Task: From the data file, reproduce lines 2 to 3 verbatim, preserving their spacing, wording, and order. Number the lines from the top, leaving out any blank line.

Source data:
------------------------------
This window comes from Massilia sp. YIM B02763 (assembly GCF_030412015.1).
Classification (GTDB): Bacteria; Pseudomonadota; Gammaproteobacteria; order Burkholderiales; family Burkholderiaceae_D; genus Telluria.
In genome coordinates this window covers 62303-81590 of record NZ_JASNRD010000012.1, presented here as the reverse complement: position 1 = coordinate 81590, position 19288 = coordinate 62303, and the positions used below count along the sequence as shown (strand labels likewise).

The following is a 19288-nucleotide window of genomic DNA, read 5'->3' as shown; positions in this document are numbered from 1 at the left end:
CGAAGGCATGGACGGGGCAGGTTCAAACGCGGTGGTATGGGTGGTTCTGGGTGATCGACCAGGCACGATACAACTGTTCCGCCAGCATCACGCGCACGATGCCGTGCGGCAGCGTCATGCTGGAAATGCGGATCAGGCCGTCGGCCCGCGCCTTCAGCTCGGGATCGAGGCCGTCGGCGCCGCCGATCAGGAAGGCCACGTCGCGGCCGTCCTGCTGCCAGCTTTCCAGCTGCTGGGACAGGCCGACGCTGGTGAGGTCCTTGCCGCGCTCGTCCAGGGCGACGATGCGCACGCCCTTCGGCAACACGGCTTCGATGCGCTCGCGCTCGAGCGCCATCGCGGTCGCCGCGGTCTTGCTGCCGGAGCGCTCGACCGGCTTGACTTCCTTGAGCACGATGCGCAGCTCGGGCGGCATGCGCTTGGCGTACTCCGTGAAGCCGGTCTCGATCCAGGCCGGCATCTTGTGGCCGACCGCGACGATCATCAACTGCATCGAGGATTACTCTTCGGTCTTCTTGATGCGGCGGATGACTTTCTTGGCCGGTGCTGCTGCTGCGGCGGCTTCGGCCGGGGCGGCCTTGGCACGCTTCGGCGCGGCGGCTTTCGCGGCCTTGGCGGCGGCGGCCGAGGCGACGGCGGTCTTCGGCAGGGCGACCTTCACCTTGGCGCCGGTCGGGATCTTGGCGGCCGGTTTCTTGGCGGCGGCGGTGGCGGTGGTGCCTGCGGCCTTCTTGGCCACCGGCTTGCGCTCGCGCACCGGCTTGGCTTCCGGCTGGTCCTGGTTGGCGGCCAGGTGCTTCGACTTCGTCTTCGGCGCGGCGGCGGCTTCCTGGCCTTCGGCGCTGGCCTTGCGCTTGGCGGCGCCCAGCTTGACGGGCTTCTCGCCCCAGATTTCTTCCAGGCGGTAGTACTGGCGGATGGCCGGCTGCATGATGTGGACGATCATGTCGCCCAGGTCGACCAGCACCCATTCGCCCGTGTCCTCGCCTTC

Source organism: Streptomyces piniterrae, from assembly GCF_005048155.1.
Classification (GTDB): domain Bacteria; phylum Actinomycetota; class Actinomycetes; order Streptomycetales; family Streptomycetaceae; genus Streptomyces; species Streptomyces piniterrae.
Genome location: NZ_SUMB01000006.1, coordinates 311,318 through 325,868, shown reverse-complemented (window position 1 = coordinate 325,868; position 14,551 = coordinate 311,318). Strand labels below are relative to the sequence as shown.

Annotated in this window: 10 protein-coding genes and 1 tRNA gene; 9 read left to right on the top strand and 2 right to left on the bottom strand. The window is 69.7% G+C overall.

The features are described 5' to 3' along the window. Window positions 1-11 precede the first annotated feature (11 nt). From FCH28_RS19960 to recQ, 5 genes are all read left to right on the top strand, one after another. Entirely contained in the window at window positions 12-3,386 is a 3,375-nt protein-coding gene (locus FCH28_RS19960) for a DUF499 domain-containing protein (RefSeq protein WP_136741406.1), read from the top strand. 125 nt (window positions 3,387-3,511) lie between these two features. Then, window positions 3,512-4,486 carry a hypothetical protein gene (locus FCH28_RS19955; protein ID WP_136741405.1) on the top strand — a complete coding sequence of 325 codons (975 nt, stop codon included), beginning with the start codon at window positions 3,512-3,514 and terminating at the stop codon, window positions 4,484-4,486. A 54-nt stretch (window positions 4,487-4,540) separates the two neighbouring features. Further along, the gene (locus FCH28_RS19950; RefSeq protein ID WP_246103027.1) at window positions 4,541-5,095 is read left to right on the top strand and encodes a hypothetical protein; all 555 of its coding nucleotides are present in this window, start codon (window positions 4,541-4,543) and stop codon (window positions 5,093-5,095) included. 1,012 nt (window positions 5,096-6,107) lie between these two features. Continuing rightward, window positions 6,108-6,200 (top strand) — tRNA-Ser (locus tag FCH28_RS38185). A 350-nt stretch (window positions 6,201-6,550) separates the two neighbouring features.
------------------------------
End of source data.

Classification (GTDB): Bacteria; Pseudomonadota; Gammaproteobacteria; order Burkholderiales; family Burkholderiaceae_D; genus Telluria.
In genome coordinates this window covers 62303-81590 of record NZ_JASNRD010000012.1, presented here as the reverse complement: position 1 = coordinate 81590, position 19288 = coordinate 62303, and the positions used below count along the sequence as shown (strand labels likewise).